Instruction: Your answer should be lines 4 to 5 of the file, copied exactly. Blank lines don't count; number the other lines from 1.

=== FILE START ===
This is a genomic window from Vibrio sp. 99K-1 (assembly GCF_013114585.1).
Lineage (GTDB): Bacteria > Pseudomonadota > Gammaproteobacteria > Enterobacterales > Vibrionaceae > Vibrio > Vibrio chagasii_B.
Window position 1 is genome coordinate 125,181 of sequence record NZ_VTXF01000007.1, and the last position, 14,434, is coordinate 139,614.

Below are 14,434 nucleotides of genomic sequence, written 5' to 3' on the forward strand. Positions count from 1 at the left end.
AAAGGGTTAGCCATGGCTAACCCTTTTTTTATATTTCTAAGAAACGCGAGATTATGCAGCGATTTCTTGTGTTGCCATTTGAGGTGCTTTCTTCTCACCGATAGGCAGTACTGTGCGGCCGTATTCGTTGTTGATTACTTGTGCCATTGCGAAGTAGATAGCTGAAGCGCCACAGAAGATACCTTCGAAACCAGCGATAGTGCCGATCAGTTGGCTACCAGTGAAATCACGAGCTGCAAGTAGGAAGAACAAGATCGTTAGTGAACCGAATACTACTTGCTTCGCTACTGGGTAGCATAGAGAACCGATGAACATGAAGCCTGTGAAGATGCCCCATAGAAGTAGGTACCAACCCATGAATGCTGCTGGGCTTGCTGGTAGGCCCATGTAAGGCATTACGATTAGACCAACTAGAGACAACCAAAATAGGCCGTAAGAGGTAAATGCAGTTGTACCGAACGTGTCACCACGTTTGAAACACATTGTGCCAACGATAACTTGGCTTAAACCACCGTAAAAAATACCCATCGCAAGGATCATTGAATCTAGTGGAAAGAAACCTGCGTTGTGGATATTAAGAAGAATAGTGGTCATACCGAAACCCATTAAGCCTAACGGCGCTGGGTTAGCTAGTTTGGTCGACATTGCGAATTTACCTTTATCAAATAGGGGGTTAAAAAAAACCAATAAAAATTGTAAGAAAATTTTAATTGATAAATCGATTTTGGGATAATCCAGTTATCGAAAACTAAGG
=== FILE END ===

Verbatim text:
Below are 14,434 nucleotides of genomic sequence, written 5' to 3' on the forward strand. Positions count from 1 at the left end.
AAAGGGTTAGCCATGGCTAACCCTTTTTTTATATTTCTAAGAAACGCGAGATTATGCAGCGATTTCTTGTGTTGCCATTTGAGGTGCTTTCTTCTCACCGATAGGCAGTACTGTGCGGCCGTATTCGTTGTTGATTACTTGTGCCATTGCGAAGTAGATAGCTGAAGCGCCACAGAAGATACCTTCGAAACCAGCGATAGTGCCGATCAGTTGGCTACCAGTGAAATCACGAGCTGCAAGTAGGAAGAACAAGATCGTTAGTGAACCGAATACTACTTGCTTCGCTACTGGGTAGCATAGAGAACCGATGAACATGAAGCCTGTGAAGATGCCCCATAGAAGTAGGTACCAACCCATGAATGCTGCTGGGCTTGCTGGTAGGCCCATGTAAGGCATTACGATTAGACCAACTAGAGACAACCAAAATAGGCCGTAAGAGGTAAATGCAGTTGTACCGAACGTGTCACCACGTTTGAAACACATTGTGCCAACGATAACTTGGCTTAAACCACCGTAAAAAATACCCATCGCAAGGATCATTGAATCTAGTGGAAAGAAACCTGCGTTGTGGATATTAAGAAGAATAGTGGTCATACCGAAACCCATTAAGCCTAACGGCGCTGGGTTAGCTAGTTTGGTCGACATTGCGAATTTACCTTTATCAAATAGGGGGTTAAAAAAAACCAATAAAAATTGTAAGAAAATTTTAATTGATAAATCGATTTTGGGATAATCCAGTTATCGAAAACTAAGG